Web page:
Hungry Planet: What the World Eats by Peter Menzel


In the book Hungry Planet, photographer Peter Menzel and Faith D'Aluisio present a photographic study of families from around the world, revealing what people eat during the course of one week. Each family's profile includes a detailed description of their weekly food purchases; photographs of the family at home, at market, and in their community; and a portrait of the entire family surrounded by a week's worth of groceries.


To assemble this remarkable comparison, Menzel and D'Aluisio traveled to 24 countries and visited 30 families from Bhutan and Bosnia to Mexico and Mongolia, and recorded what they ate for a week. Menzel photographed each family in their kitchen with the week’s worth of groceries, while D’Alusio interviewed them about their food habits and family structure. Accompanying the portraits and narratives are detailed breakdowns of each family’s grocery list, more photographs of the family and home country, and statistics for each country visited.

Here is a selection of pictures from the book. Note: the book was made about 5 years ago, and the prices were of that time.

Japan: Ukita family of Kodaira City

Expenditure on food for one week: 37,699 Yen or $317.25
Favorite foods: sashimi, fruit, cake, potato chips


Italy: Manzo family of Sicily

Expenditure on food for one week: 214.36 Euros or $260.11
Favorite foods: fish, pasta with ragu, hot dogs, frozen fish sticks


Chad: The Aboubakar family of Breidjing Camp

Expenditure on food for one week: 685 CFA francs, or $1.23
Favorite foods: soup with fresh sheep meat


Kuwait: Al-Huggan family of Kuwait City

Expenditure on food for one week: 63.63 dinar or $221.45
Family recipe: Chicken biryani (spicy rice) with basmati rice


United States: The Revis family of North Carolina

Expenditure on food for one week: $341.98
Favorite food: spaghetti, potatoes, chicken with sesame seeds


Mexico: The Casales family of Cuernavaca

Expenditure on food for one week: 1 862.78 Mexican pesos or $189.09
Favorite food: pizza, crab, pasta, chicken


China: The Dong family of Beijing

Expenditure on food for one week: 1 233.76 yuan, or $155.06
Favorite foods: fried shredded pork with sweet and sour sauce


Poland: The Sobczynscy family of Konstancin-Jeziorna

Expenditure on food for one week: 582.48 zlotys, or $151.27
Family recipe: Pig's knuckles with carrots, celery and parsnips


Egypt: The Ahmed family of Cairo

Expenditure on food for one week: 387.85 Egyptian pounds, or $68.53
Family recipe: Okra and mutton


Ecuador: The Ayme family of Tingo

Expenditure on food for one week: $31.55
Family recipe: Potato soup with cabbage


USA: The Caven family of California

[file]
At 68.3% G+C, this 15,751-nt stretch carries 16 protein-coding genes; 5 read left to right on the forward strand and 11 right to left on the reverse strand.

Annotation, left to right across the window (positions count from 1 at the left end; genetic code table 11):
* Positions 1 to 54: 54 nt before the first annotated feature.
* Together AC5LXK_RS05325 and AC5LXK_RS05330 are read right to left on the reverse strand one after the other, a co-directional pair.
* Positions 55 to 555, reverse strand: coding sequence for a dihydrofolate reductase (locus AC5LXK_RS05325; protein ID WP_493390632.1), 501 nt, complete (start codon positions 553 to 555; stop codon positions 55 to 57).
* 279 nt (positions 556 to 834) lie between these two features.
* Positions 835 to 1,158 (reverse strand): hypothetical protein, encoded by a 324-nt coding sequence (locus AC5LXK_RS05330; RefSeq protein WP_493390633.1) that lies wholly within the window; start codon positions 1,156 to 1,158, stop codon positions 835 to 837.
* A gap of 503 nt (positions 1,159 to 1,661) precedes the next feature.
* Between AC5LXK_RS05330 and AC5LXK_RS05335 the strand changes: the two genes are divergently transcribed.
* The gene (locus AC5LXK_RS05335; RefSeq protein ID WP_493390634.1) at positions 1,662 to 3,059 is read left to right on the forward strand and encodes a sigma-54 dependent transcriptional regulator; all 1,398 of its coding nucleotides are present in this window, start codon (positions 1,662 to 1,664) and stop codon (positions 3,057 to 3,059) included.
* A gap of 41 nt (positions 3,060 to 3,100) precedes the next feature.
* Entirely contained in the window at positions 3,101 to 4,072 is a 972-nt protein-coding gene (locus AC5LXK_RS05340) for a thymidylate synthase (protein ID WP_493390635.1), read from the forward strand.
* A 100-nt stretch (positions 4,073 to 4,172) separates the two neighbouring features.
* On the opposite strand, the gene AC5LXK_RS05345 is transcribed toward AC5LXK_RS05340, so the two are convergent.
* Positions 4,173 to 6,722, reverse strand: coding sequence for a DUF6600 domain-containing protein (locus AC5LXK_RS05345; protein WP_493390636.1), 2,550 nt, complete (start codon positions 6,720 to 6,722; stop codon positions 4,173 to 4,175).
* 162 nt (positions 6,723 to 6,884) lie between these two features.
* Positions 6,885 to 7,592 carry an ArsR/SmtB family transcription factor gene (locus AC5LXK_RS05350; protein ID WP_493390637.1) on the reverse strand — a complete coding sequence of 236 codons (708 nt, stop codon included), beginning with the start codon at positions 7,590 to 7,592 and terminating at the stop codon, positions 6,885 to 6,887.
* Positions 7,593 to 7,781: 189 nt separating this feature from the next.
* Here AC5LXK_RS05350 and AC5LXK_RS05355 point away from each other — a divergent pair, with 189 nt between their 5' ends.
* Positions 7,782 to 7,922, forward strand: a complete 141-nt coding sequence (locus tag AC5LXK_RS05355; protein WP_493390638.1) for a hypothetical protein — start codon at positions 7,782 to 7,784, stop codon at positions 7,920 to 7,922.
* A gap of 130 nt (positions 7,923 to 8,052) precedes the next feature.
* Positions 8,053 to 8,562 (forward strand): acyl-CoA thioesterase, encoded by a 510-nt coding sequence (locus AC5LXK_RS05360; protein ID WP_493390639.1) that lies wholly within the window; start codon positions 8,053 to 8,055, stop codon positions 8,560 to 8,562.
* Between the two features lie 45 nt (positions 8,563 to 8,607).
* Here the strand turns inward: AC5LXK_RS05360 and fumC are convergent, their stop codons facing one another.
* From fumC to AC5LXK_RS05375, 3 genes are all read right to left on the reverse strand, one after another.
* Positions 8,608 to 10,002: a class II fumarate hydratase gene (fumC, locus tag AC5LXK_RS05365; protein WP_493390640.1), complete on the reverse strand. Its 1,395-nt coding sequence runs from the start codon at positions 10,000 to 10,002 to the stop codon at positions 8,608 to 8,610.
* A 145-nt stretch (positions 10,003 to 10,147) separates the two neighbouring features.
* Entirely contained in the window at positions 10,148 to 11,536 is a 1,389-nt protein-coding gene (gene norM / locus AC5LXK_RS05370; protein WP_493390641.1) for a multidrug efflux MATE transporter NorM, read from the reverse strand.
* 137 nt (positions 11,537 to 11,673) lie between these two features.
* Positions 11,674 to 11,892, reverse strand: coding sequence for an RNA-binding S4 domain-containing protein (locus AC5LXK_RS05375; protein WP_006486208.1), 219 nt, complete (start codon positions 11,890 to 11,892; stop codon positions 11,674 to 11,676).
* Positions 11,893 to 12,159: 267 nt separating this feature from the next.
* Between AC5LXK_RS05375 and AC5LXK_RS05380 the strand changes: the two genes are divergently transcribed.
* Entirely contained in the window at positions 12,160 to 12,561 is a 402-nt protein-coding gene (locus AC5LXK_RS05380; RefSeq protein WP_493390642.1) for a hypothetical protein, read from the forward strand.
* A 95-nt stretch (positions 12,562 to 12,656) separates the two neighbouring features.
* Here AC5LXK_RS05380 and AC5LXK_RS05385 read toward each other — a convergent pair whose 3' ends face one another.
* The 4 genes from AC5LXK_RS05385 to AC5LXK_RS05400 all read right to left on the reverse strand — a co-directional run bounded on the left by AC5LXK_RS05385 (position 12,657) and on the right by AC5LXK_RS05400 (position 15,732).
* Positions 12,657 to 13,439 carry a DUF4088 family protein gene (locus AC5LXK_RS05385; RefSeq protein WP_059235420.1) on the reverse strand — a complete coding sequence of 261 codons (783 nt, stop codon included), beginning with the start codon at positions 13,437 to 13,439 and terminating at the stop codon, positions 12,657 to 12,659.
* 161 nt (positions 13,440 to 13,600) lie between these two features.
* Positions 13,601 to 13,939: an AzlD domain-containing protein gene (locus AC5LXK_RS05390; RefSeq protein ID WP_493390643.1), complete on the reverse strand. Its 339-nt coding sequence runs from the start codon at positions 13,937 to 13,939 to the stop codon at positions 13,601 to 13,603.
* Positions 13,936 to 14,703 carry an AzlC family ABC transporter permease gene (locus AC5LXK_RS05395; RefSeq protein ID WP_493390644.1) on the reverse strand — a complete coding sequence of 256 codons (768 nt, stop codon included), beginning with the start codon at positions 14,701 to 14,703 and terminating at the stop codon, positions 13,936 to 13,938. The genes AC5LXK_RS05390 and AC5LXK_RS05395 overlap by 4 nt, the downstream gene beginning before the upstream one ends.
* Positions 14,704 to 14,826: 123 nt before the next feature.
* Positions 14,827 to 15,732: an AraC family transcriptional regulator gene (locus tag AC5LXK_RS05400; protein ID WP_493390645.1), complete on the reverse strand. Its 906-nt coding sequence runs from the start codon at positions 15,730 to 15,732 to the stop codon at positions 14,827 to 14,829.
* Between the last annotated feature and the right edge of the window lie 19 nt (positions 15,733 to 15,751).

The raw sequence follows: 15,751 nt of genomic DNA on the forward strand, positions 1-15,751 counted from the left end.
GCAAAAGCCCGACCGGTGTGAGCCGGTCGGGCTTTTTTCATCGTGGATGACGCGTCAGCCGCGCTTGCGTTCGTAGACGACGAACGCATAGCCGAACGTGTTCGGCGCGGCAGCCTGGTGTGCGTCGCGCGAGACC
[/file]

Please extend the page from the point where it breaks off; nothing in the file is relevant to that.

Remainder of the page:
Expenditure on food for one week: $159.18
Favorite food: beef stew, berry yogurt sundae, clam chowder, ice cream


Mongolia : The Batsuuri family of Ulaanbaatar

Expenditure on food for one week: 41,985.85 togrogs or $40.02
Family recipe: Mutton dumplings


United Kingdom: The Bainton family of Cllingbourne Ducis

Expenditure on food for one week: 155.54 British Pounds or $253.15
Favorite foods: avocado, mayonnaise sandwich, prawn cocktail, chocolate fudge cake with cream


Bhutan: The Namgay family of Shingkhey Village

Expenditure on food for one week: 224.93 ngultrum or $5.03
Family recipe: Mushroom, cheese and pork


Germany: The Melander family of Bargteheide

Expenditure on food for one week: 375.39 Euros or $500.07
Favorite foods: fried potatoes with onions, bacon and herring, fried noodles with eggs and cheese, pizza, vanilla pudding



[via Time]

Related: What's In Your Refrigerator?

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  1. I created a google chart of the life expectancy for each of the countries pictured in this post at

  2. I am very uncomfortable with your (the photographer's) depiction of Africa. Why were other families interviewed in homes and when it came to Africa a refugee camp was seen as the best option? This is simply an example of the continued biased coverage of Africa in international media. If the photographer aimed shoot on level ground, s/he would have at least taken the trouble to visit a home in Africa as well. I assure you, that even in my rural home, the variety of food (grains, vegetables, meats) are much more than rations given at any refugee camp. I do not understand what your (the photographer's) motivation was. Very disappointing.

    1. In the book there are two families from Chad, one from Egypt and one from Mali.

  3. Those are just a few of the pictures. They also went to Mali, Egypt, and another family in Chad (which was an interesting comparison with the Aboubakar family).

  4. Agreed with PatriotAfrican. The vast majority of people live in developed cities - but western publications seem to have a fetish for depicting Africans as all living in refugee camps. Very disappointing to see you further this misconception,

  5. hey he said in the description that it was from a refugee camp..i think it is pretty acurate and even the homes look traditional

  6. the life expectancy link is so wrong how can us be on number 4 with more life expectancy than the others when all they eat is fast food??or britain on number 3??

    1. Because there's more to health than junk food avoidance. You also need a health system. And clean water.

    2. Because life expectancy is primary driven by infant mortality.

  7. The vast majority of people live in developed cities - but western publications seem to have a fetish for depicting Africans as all living in refugee camps.

  8. I thinks over training is not good for the beginners,.
    but its good for gaining the size and shape of the body but the food is must use according to the workout,.

  9. Very interesting article.
    I like your post.


    Looks like the Daily Mail has stolen your article!


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